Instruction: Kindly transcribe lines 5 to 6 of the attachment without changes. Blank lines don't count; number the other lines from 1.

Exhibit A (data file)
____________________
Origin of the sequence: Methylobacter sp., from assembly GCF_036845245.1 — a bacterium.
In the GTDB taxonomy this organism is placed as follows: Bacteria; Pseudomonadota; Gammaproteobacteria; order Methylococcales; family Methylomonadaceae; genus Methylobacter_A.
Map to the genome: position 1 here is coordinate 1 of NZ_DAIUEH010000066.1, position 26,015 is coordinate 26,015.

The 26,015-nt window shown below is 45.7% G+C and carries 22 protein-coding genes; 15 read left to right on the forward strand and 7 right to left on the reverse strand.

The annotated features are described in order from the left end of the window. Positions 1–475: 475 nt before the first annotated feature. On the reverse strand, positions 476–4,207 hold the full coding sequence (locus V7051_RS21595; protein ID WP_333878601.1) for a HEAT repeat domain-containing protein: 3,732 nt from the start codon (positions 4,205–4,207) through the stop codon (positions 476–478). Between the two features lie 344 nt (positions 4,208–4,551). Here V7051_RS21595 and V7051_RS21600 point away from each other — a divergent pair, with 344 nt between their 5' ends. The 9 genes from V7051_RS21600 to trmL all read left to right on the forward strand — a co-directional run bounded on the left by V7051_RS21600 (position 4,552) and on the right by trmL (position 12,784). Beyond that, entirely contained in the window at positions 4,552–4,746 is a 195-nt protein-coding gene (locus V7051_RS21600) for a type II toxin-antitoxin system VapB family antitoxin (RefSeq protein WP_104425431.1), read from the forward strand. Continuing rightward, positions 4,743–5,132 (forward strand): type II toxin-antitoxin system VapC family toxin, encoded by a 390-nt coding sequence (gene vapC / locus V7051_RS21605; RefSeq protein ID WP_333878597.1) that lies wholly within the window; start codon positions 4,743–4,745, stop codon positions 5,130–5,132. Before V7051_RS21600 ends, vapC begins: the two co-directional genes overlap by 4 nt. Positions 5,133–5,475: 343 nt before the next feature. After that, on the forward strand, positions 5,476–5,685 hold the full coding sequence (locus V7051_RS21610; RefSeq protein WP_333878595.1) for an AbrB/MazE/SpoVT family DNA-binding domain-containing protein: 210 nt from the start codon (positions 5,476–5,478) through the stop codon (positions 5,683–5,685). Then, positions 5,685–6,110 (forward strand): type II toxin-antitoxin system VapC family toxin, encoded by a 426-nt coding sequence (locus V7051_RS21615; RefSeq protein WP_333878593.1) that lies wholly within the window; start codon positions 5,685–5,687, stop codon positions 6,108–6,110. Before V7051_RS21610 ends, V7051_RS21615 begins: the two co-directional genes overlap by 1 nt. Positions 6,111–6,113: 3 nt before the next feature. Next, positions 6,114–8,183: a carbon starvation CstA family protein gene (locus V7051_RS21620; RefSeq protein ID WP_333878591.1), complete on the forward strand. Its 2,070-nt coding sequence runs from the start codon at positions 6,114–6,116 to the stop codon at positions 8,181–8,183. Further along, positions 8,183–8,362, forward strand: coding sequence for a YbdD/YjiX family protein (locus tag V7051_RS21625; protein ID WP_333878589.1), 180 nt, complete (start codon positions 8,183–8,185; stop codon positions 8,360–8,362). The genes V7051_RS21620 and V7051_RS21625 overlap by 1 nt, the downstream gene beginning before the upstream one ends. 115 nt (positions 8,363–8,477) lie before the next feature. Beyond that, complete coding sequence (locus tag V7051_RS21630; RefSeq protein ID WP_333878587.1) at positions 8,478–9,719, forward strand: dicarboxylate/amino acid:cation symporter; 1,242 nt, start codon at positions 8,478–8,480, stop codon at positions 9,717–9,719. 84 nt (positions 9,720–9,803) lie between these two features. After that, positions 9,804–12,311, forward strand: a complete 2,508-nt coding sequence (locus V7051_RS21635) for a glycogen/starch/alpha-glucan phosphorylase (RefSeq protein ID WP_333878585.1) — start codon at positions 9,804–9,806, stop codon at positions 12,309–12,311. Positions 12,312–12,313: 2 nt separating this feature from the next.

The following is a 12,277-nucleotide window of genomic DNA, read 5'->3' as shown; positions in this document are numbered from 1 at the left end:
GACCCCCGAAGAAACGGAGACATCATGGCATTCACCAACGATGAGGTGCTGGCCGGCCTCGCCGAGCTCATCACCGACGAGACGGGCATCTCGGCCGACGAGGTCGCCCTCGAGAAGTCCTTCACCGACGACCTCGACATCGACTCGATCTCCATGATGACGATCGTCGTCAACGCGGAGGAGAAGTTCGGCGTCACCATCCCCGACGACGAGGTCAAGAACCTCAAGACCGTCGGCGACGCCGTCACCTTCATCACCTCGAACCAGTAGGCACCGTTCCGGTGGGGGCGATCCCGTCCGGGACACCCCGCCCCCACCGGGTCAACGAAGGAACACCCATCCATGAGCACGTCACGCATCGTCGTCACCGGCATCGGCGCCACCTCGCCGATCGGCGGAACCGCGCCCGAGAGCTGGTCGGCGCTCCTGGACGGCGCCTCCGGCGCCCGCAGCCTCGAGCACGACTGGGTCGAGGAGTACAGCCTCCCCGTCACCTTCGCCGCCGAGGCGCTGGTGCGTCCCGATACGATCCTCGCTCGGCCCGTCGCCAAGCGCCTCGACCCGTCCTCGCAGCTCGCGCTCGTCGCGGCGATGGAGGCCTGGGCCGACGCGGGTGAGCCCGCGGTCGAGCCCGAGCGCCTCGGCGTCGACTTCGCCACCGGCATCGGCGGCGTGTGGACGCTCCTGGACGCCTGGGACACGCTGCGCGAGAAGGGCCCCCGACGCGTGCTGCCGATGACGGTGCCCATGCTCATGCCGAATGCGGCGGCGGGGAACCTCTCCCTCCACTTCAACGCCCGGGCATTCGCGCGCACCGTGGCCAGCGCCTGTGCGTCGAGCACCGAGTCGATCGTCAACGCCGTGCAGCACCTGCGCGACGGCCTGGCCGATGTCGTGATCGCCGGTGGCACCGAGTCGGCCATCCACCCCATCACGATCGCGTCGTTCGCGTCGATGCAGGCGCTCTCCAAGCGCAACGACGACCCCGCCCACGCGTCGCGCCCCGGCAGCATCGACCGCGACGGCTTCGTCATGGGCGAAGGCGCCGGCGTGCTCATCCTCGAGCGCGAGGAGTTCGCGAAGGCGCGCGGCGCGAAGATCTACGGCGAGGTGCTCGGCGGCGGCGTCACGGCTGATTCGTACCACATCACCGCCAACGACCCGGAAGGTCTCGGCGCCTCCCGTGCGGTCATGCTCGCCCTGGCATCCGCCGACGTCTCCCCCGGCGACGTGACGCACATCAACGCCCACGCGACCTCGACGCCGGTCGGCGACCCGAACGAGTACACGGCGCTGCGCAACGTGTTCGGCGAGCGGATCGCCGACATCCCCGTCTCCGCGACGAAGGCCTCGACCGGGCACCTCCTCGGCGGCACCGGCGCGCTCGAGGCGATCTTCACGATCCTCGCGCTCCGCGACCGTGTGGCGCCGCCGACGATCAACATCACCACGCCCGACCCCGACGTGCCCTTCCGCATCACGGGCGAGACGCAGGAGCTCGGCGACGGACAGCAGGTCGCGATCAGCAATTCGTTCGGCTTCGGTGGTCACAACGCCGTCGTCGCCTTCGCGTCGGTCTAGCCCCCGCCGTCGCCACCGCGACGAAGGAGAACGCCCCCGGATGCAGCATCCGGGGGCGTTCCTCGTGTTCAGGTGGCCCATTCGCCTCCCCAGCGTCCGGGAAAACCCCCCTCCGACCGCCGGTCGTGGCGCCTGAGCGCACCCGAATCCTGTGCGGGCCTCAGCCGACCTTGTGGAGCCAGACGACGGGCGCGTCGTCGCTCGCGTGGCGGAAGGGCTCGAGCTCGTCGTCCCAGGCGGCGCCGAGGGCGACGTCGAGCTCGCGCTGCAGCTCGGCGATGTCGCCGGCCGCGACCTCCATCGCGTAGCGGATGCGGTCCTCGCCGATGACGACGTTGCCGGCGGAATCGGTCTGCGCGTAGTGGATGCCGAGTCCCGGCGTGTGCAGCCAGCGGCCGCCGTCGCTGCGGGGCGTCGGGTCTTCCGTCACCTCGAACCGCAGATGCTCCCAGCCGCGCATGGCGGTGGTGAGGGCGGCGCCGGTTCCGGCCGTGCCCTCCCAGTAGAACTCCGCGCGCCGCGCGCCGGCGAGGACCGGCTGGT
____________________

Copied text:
The annotated features are described in order from the left end of the window. Positions 1–475: 475 nt before the first annotated feature. On the reverse strand, positions 476–4,207 hold the full coding sequence (locus V7051_RS21595; protein ID WP_333878601.1) for a HEAT repeat domain-containing protein: 3,732 nt from the start codon (positions 4,205–4,207) through the stop codon (positions 476–478). Between the two features lie 344 nt (positions 4,208–4,551). Here V7051_RS21595 and V7051_RS21600 point away from each other — a divergent pair, with 344 nt between their 5' ends. The 9 genes from V7051_RS21600 to trmL all read left to right on the forward strand — a co-directional run bounded on the left by V7051_RS21600 (position 4,552) and on the right by trmL (position 12,784). Beyond that, entirely contained in the window at positions 4,552–4,746 is a 195-nt protein-coding gene (locus V7051_RS21600) for a type II toxin-antitoxin system VapB family antitoxin (RefSeq protein WP_104425431.1), read from the forward strand. Continuing rightward, positions 4,743–5,132 (forward strand): type II toxin-antitoxin system VapC family toxin, encoded by a 390-nt coding sequence (gene vapC / locus V7051_RS21605; RefSeq protein ID WP_333878597.1) that lies wholly within the window; start codon positions 4,743–4,745, stop codon positions 5,130–5,132. Before V7051_RS21600 ends, vapC begins: the two co-directional genes overlap by 4 nt. Positions 5,133–5,475: 343 nt before the next feature. After that, on the forward strand, positions 5,476–5,685 hold the full coding sequence (locus V7051_RS21610; RefSeq protein WP_333878595.1) for an AbrB/MazE/SpoVT family DNA-binding domain-containing protein: 210 nt from the start codon (positions 5,476–5,478) through the stop codon (positions 5,683–5,685). Then, positions 5,685–6,110 (forward strand): type II toxin-antitoxin system VapC family toxin, encoded by a 426-nt coding sequence (locus V7051_RS21615; RefSeq protein WP_333878593.1) that lies wholly within the window; start codon positions 5,685–5,687, stop codon positions 6,108–6,110. Before V7051_RS21610 ends, V7051_RS21615 begins: the two co-directional genes overlap by 1 nt. Positions 6,111–6,113: 3 nt before the next feature. Next, positions 6,114–8,183: a carbon starvation CstA family protein gene (locus V7051_RS21620; RefSeq protein ID WP_333878591.1), complete on the forward strand. Its 2,070-nt coding sequence runs from the start codon at positions 6,114–6,116 to the stop codon at positions 8,181–8,183. Further along, positions 8,183–8,362, forward strand: coding sequence for a YbdD/YjiX family protein (locus tag V7051_RS21625; protein ID WP_333878589.1), 180 nt, complete (start codon positions 8,183–8,185; stop codon positions 8,360–8,362). The genes V7051_RS21620 and V7051_RS21625 overlap by 1 nt, the downstream gene beginning before the upstream one ends. 115 nt (positions 8,363–8,477) lie before the next feature. Beyond that, complete coding sequence (locus tag V7051_RS21630; RefSeq protein ID WP_333878587.1) at positions 8,478–9,719, forward strand: dicarboxylate/amino acid:cation symporter; 1,242 nt, start codon at positions 8,478–8,480, stop codon at positions 9,717–9,719. 84 nt (positions 9,720–9,803) lie between these two features. After that, positions 9,804–12,311, forward strand: a complete 2,508-nt coding sequence (locus V7051_RS21635) for a glycogen/starch/alpha-glucan phosphorylase (RefSeq protein ID WP_333878585.1) — start codon at positions 9,804–9,806, stop codon at positions 12,309–12,311. Positions 12,312–12,313: 2 nt separating this feature from the next.

The following is a 12,277-nucleotide window of genomic DNA, read 5'->3' as shown; positions in this document are numbered from 1 at the left end: